Sang: I felt so excited because it was my first time taking part in a race, and moreover it was the famous “Spartan Race”. It was very challenging and I felt motivated to continue the race after witnessing a group of ladies finishing the race. It made me feel stronger.
Johnny: It was exciting, I could say that this was my first time participating in a race. I was discouraged at the beginning, after seeing all the other participants were strongly-build and bigger than me, but then trusting God, knowing that He will give me strength, I was no longer afraid. Praise The Lord.
First obsticle… Over this wall to the starting line.
Do you have these types of activities back home?
Sang & Johnny: No. We don’t have such events in our country.
Did you learn anything through this race?
Sang: Yes, I learnt how to work as a team, to be patient and not to rush into things and at the same time to help others in need.
Johnny: Patience, team work and helping others.
Would you like to participate in a race like this again?
Sang: Yes, but financially I just can’t afford it.
Johnny: Yes, but I don’t have enough money to spend on this. I pray that God will bless me.
Why sign up ElShaddai students to be involve in this race? What was the thought behind it?
Noraini: In the first Peace Camp that The Blue Ribbon conducted, some of the ERLC students expressed their interest in running competitively. I thought it would be a great opportunity for them to be invited to Spartan Race.
I had a major surgery 3 years ago and my hamstring is still recovering. My discipline and determination to do this race in spite of my leg situation expresses my desire to help underprevillaged young girls pursuing their dreams for higher education. I am so glad that The Blue Ribbon can partner with ECB not only in providing education, but also in transforming community.
What was your experience to be involved in this race especially with students that are new to the race?
Noraini: It’s my first Spartan Race too. I have many friends from Malaysia, but…
It’s irony but very fulfilling that I completed my first Spartan Race with 15 years old Sang Sang and Johnny, two youngsters who are in refuge in my home country.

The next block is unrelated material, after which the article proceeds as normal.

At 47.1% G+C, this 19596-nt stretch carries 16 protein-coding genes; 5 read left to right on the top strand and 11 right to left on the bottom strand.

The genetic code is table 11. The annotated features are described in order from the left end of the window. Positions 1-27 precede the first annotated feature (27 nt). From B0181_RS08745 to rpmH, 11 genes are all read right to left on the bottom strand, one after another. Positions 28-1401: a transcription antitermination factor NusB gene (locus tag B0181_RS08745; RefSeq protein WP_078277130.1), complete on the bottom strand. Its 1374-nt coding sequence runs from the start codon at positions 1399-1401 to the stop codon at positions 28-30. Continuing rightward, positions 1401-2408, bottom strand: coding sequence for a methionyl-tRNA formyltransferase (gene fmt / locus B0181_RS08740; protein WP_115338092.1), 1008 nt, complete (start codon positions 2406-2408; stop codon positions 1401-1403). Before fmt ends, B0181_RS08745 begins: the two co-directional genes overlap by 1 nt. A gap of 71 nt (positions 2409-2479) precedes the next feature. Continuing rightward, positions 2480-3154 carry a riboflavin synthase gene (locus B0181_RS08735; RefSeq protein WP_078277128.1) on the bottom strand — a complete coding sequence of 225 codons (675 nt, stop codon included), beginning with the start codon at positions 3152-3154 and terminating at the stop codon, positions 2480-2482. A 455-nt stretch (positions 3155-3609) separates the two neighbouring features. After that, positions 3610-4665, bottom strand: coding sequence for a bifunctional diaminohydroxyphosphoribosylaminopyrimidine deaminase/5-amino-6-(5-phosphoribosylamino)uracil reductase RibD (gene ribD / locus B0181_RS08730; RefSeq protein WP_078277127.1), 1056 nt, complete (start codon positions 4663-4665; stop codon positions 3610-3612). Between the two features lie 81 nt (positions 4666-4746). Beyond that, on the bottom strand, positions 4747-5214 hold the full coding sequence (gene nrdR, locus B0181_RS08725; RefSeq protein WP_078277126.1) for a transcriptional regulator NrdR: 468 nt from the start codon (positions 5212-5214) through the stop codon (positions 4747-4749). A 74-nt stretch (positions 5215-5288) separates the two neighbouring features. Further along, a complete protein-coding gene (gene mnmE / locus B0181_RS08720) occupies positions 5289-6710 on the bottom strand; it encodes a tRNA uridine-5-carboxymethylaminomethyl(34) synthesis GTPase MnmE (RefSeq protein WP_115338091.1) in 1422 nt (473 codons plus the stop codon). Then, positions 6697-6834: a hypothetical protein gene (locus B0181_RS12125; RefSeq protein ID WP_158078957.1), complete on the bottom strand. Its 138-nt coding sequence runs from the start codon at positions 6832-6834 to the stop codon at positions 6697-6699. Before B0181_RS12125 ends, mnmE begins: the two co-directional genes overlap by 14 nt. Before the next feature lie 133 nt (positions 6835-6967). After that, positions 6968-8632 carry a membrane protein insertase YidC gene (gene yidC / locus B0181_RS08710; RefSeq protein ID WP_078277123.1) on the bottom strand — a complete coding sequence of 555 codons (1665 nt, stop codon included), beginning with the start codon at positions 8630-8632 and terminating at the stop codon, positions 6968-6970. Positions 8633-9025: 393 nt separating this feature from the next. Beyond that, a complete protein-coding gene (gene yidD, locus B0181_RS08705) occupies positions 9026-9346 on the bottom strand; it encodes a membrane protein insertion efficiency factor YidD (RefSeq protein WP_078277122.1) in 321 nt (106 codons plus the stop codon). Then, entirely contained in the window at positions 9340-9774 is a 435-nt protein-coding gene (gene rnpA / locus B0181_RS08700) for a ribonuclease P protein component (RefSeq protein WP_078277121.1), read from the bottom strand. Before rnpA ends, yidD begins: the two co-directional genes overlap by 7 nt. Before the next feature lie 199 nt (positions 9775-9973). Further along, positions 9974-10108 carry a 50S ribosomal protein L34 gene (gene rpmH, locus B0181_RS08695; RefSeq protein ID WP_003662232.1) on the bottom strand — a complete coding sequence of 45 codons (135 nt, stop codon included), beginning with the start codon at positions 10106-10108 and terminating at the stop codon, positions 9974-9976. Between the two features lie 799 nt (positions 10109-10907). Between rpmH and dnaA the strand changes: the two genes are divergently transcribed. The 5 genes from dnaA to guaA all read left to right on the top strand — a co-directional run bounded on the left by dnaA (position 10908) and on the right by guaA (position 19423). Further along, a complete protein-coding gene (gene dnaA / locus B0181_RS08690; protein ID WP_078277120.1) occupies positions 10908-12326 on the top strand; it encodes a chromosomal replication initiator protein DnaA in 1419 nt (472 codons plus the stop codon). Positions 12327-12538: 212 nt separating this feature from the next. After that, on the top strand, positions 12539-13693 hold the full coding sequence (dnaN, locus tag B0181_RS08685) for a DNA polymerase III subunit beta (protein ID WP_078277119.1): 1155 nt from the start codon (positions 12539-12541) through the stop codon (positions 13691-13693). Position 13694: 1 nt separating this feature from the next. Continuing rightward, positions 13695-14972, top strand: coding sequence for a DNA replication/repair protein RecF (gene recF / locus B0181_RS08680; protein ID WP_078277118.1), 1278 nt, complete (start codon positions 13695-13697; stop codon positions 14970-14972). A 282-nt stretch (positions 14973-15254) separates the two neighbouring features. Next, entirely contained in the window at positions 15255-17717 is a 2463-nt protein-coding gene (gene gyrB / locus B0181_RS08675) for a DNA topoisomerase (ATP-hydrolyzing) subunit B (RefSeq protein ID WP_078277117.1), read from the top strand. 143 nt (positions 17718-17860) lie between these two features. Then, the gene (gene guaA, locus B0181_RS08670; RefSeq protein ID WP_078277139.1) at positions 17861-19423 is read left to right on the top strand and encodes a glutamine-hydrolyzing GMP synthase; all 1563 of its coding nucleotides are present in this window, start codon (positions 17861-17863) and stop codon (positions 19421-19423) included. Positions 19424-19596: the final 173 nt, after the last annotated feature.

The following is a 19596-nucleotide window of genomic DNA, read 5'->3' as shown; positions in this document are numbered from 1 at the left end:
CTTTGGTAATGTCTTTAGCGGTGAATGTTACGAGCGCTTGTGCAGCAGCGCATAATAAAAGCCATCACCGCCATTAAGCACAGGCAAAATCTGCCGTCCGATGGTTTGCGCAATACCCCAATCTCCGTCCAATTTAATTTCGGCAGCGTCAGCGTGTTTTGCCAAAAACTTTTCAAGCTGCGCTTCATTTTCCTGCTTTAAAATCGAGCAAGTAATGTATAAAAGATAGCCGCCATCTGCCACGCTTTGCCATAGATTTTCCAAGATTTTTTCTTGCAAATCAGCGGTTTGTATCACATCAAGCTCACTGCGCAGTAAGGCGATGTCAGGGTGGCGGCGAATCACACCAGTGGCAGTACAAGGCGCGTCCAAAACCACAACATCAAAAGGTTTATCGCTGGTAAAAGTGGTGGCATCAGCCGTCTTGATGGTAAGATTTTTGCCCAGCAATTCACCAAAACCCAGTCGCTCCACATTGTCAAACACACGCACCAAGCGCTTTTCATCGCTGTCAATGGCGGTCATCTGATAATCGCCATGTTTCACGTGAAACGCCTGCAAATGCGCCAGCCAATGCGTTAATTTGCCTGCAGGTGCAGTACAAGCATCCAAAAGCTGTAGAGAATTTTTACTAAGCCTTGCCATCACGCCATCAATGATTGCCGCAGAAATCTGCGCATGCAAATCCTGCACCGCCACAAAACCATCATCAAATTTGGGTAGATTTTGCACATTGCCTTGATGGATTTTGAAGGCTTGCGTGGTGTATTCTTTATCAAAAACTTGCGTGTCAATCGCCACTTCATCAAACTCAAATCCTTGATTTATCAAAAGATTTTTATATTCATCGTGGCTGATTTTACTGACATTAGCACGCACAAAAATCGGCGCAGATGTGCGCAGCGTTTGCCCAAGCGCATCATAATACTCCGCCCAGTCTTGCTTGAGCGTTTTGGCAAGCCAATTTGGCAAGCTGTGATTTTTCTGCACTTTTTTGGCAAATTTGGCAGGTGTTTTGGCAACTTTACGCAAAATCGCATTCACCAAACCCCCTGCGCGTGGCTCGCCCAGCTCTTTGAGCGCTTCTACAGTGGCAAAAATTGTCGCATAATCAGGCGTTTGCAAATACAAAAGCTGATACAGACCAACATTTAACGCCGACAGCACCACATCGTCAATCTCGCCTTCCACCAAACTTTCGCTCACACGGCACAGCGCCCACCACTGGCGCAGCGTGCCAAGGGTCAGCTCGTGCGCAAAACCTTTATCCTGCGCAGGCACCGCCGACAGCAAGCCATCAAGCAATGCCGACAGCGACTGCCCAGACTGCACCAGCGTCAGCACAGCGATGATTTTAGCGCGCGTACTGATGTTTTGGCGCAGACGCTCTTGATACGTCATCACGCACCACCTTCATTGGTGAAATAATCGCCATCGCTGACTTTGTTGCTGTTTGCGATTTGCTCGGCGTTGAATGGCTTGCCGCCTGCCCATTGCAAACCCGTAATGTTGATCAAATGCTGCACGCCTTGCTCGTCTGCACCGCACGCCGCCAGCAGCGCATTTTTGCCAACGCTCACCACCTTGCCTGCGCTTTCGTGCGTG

As a trio-team, I believe we finished well 2 hours was not too bad for first timers and an aging lady like me.
Sang Sang and Johnny waited for me occasionally during the race as they were much faster in overcoming some obstacles. Their fitness level and agility was very impressive! There were times when we all failed some obstacles and laughed as we did burpees together as penalty for failing. There were times too when I had the opportunity to encourage them to keep going. At the slip wall, Sang Sang and another racer pulled me over the tip of the wall. I could not overcome this obstacle, and hence the race if he had not help me!
I am also very proud that both of them walked the lady who had her ankle sprained, to the finishing line. She completed her Beast Race challenge.
To me, Sang Sang and Johnny completed two challenges; one was Spartan Sprint Open and the other compassion. They earned the true medallions!
Imagine how great our nation shall be if those in refuge in our country are given the opportunity to unleash their full capacity.
It was also awesome to know Sang Sang and Johnny personally. I was very delighted to see them laughing and enjoying themselves trying different obstacles prior to the race.
The race was one thing, but the friendship we built from the time they stayed at my house, to running together and having food together has taught me a lot about sharing. I have never imagined that they have never eaten satay and crab before, especially after staying for a number of years in Malaysia.
I wished we could have been more hospitable to others in refuge in our country, for example by inviting them to our home for Hari Raya, Christmas or any other festivities.
From this race, I felt glad to be given the opportunity to extend hospitality and comrade spirit to them, and to peek into their lives and to be a part of that too.